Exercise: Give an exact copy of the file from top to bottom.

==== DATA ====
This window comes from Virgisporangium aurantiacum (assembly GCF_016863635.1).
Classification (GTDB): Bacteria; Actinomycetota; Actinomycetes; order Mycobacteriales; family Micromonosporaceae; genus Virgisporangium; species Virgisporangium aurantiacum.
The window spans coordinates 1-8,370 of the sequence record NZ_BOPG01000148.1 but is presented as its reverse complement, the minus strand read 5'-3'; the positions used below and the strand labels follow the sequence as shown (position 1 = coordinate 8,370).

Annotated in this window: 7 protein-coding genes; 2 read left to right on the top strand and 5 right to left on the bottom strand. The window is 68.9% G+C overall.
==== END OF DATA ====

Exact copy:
This window comes from Virgisporangium aurantiacum (assembly GCF_016863635.1).
Classification (GTDB): Bacteria; Actinomycetota; Actinomycetes; order Mycobacteriales; family Micromonosporaceae; genus Virgisporangium; species Virgisporangium aurantiacum.
The window spans coordinates 1-8,370 of the sequence record NZ_BOPG01000148.1 but is presented as its reverse complement, the minus strand read 5'-3'; the positions used below and the strand labels follow the sequence as shown (position 1 = coordinate 8,370).

Annotated in this window: 7 protein-coding genes; 2 read left to right on the top strand and 5 right to left on the bottom strand. The window is 68.9% G+C overall.